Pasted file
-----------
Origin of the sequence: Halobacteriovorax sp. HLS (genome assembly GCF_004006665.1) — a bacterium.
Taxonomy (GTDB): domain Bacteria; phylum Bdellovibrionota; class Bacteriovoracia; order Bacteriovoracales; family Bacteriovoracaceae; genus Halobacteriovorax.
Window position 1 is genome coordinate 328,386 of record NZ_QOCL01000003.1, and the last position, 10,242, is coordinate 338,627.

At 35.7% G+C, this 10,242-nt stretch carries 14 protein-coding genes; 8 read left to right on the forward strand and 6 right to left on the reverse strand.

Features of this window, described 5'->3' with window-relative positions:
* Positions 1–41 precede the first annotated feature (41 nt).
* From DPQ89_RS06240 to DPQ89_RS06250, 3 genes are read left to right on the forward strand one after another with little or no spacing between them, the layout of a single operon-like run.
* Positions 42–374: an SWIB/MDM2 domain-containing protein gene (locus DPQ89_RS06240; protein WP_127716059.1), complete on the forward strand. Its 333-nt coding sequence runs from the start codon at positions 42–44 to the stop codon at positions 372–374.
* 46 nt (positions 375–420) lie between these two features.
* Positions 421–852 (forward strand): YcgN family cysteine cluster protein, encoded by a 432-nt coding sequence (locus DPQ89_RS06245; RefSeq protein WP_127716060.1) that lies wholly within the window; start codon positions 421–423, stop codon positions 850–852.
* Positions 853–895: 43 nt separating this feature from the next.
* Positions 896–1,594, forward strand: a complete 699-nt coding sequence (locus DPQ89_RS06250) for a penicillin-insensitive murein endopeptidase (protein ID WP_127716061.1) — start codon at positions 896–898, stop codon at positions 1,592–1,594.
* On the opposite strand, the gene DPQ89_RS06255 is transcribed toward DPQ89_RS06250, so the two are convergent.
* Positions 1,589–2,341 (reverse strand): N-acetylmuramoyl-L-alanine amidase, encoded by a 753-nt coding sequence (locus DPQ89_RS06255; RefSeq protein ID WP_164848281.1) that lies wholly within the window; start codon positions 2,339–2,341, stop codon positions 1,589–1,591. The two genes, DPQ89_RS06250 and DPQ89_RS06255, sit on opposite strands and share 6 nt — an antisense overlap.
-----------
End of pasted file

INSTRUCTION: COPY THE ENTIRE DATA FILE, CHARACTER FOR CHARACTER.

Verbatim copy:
Origin of the sequence: Halobacteriovorax sp. HLS (genome assembly GCF_004006665.1) — a bacterium.
Taxonomy (GTDB): domain Bacteria; phylum Bdellovibrionota; class Bacteriovoracia; order Bacteriovoracales; family Bacteriovoracaceae; genus Halobacteriovorax.
Window position 1 is genome coordinate 328,386 of record NZ_QOCL01000003.1, and the last position, 10,242, is coordinate 338,627.

At 35.7% G+C, this 10,242-nt stretch carries 14 protein-coding genes; 8 read left to right on the forward strand and 6 right to left on the reverse strand.

Features of this window, described 5'->3' with window-relative positions:
* Positions 1–41 precede the first annotated feature (41 nt).
* From DPQ89_RS06240 to DPQ89_RS06250, 3 genes are read left to right on the forward strand one after another with little or no spacing between them, the layout of a single operon-like run.
* Positions 42–374: an SWIB/MDM2 domain-containing protein gene (locus DPQ89_RS06240; protein WP_127716059.1), complete on the forward strand. Its 333-nt coding sequence runs from the start codon at positions 42–44 to the stop codon at positions 372–374.
* 46 nt (positions 375–420) lie between these two features.
* Positions 421–852 (forward strand): YcgN family cysteine cluster protein, encoded by a 432-nt coding sequence (locus DPQ89_RS06245; RefSeq protein WP_127716060.1) that lies wholly within the window; start codon positions 421–423, stop codon positions 850–852.
* Positions 853–895: 43 nt separating this feature from the next.
* Positions 896–1,594, forward strand: a complete 699-nt coding sequence (locus DPQ89_RS06250) for a penicillin-insensitive murein endopeptidase (protein ID WP_127716061.1) — start codon at positions 896–898, stop codon at positions 1,592–1,594.
* On the opposite strand, the gene DPQ89_RS06255 is transcribed toward DPQ89_RS06250, so the two are convergent.
* Positions 1,589–2,341 (reverse strand): N-acetylmuramoyl-L-alanine amidase, encoded by a 753-nt coding sequence (locus DPQ89_RS06255; RefSeq protein ID WP_164848281.1) that lies wholly within the window; start codon positions 2,339–2,341, stop codon positions 1,589–1,591. The two genes, DPQ89_RS06250 and DPQ89_RS06255, sit on opposite strands and share 6 nt — an antisense overlap.